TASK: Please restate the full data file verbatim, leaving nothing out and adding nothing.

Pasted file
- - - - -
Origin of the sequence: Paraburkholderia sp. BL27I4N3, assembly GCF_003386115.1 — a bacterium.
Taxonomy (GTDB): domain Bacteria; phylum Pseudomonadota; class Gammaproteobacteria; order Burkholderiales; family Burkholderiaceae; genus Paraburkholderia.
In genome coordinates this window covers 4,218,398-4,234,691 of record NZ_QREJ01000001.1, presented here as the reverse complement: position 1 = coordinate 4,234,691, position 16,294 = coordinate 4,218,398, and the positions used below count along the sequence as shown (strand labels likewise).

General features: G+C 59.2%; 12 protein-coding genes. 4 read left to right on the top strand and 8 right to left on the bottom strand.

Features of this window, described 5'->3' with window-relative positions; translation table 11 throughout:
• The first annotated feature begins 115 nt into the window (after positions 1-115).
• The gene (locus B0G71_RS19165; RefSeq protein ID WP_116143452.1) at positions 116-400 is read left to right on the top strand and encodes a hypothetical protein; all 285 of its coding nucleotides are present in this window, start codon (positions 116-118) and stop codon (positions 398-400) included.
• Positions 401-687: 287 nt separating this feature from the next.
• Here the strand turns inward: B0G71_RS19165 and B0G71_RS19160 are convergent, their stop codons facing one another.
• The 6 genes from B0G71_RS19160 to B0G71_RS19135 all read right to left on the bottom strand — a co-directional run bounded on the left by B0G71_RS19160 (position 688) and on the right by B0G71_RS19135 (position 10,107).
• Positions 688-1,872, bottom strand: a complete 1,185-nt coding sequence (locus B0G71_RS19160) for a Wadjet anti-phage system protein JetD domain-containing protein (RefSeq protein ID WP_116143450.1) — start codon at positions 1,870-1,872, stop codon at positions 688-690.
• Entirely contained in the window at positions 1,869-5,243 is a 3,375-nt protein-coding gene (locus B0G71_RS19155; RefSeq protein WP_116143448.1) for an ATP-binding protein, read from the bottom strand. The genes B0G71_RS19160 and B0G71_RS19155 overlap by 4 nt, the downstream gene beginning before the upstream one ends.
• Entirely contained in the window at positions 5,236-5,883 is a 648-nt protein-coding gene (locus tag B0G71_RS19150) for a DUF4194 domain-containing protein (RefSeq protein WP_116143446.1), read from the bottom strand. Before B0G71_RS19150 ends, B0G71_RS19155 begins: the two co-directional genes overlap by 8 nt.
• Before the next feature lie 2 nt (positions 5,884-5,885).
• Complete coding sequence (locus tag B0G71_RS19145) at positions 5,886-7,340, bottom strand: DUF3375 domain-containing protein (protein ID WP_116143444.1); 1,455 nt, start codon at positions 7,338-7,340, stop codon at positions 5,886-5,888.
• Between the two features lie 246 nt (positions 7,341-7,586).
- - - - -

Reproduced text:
Origin of the sequence: Paraburkholderia sp. BL27I4N3, assembly GCF_003386115.1 — a bacterium.
Taxonomy (GTDB): domain Bacteria; phylum Pseudomonadota; class Gammaproteobacteria; order Burkholderiales; family Burkholderiaceae; genus Paraburkholderia.
In genome coordinates this window covers 4,218,398-4,234,691 of record NZ_QREJ01000001.1, presented here as the reverse complement: position 1 = coordinate 4,234,691, position 16,294 = coordinate 4,218,398, and the positions used below count along the sequence as shown (strand labels likewise).

General features: G+C 59.2%; 12 protein-coding genes. 4 read left to right on the top strand and 8 right to left on the bottom strand.

Features of this window, described 5'->3' with window-relative positions; translation table 11 throughout:
• The first annotated feature begins 115 nt into the window (after positions 1-115).
• The gene (locus B0G71_RS19165; RefSeq protein ID WP_116143452.1) at positions 116-400 is read left to right on the top strand and encodes a hypothetical protein; all 285 of its coding nucleotides are present in this window, start codon (positions 116-118) and stop codon (positions 398-400) included.
• Positions 401-687: 287 nt separating this feature from the next.
• Here the strand turns inward: B0G71_RS19165 and B0G71_RS19160 are convergent, their stop codons facing one another.
• The 6 genes from B0G71_RS19160 to B0G71_RS19135 all read right to left on the bottom strand — a co-directional run bounded on the left by B0G71_RS19160 (position 688) and on the right by B0G71_RS19135 (position 10,107).
• Positions 688-1,872, bottom strand: a complete 1,185-nt coding sequence (locus B0G71_RS19160) for a Wadjet anti-phage system protein JetD domain-containing protein (RefSeq protein ID WP_116143450.1) — start codon at positions 1,870-1,872, stop codon at positions 688-690.
• Entirely contained in the window at positions 1,869-5,243 is a 3,375-nt protein-coding gene (locus B0G71_RS19155; RefSeq protein WP_116143448.1) for an ATP-binding protein, read from the bottom strand. The genes B0G71_RS19160 and B0G71_RS19155 overlap by 4 nt, the downstream gene beginning before the upstream one ends.
• Entirely contained in the window at positions 5,236-5,883 is a 648-nt protein-coding gene (locus tag B0G71_RS19150) for a DUF4194 domain-containing protein (RefSeq protein WP_116143446.1), read from the bottom strand. Before B0G71_RS19150 ends, B0G71_RS19155 begins: the two co-directional genes overlap by 8 nt.
• Before the next feature lie 2 nt (positions 5,884-5,885).
• Complete coding sequence (locus tag B0G71_RS19145) at positions 5,886-7,340, bottom strand: DUF3375 domain-containing protein (protein ID WP_116143444.1); 1,455 nt, start codon at positions 7,338-7,340, stop codon at positions 5,886-5,888.
• Between the two features lie 246 nt (positions 7,341-7,586).